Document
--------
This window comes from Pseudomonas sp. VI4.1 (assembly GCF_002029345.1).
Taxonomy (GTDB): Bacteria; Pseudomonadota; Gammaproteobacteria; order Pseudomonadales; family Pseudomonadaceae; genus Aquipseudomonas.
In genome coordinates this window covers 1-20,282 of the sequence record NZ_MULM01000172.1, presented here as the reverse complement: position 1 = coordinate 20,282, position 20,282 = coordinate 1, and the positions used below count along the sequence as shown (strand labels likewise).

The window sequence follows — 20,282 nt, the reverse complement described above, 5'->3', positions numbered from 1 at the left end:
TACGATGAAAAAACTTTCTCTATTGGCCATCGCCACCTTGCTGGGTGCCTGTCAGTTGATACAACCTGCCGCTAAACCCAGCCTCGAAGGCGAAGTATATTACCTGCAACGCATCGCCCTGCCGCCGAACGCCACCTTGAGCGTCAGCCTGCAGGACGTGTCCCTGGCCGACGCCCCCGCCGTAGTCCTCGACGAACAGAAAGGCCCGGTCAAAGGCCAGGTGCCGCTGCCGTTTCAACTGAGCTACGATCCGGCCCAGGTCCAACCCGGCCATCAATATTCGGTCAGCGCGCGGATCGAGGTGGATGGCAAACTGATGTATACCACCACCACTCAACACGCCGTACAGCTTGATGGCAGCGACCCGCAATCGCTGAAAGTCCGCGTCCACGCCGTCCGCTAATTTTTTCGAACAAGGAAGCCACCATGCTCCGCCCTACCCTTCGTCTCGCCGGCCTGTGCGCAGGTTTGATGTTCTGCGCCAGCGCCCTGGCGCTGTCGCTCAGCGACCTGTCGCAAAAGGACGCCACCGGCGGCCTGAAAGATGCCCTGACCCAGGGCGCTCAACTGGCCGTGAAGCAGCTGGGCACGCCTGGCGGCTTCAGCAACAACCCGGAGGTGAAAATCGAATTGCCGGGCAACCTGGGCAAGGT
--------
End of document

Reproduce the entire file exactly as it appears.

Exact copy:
This window comes from Pseudomonas sp. VI4.1 (assembly GCF_002029345.1).
Taxonomy (GTDB): Bacteria; Pseudomonadota; Gammaproteobacteria; order Pseudomonadales; family Pseudomonadaceae; genus Aquipseudomonas.
In genome coordinates this window covers 1-20,282 of the sequence record NZ_MULM01000172.1, presented here as the reverse complement: position 1 = coordinate 20,282, position 20,282 = coordinate 1, and the positions used below count along the sequence as shown (strand labels likewise).

The window sequence follows — 20,282 nt, the reverse complement described above, 5'->3', positions numbered from 1 at the left end:
TACGATGAAAAAACTTTCTCTATTGGCCATCGCCACCTTGCTGGGTGCCTGTCAGTTGATACAACCTGCCGCTAAACCCAGCCTCGAAGGCGAAGTATATTACCTGCAACGCATCGCCCTGCCGCCGAACGCCACCTTGAGCGTCAGCCTGCAGGACGTGTCCCTGGCCGACGCCCCCGCCGTAGTCCTCGACGAACAGAAAGGCCCGGTCAAAGGCCAGGTGCCGCTGCCGTTTCAACTGAGCTACGATCCGGCCCAGGTCCAACCCGGCCATCAATATTCGGTCAGCGCGCGGATCGAGGTGGATGGCAAACTGATGTATACCACCACCACTCAACACGCCGTACAGCTTGATGGCAGCGACCCGCAATCGCTGAAAGTCCGCGTCCACGCCGTCCGCTAATTTTTTCGAACAAGGAAGCCACCATGCTCCGCCCTACCCTTCGTCTCGCCGGCCTGTGCGCAGGTTTGATGTTCTGCGCCAGCGCCCTGGCGCTGTCGCTCAGCGACCTGTCGCAAAAGGACGCCACCGGCGGCCTGAAAGATGCCCTGACCCAGGGCGCTCAACTGGCCGTGAAGCAGCTGGGCACGCCTGGCGGCTTCAGCAACAACCCGGAGGTGAAAATCGAATTGCCGGGCAACCTGGGCAAGGT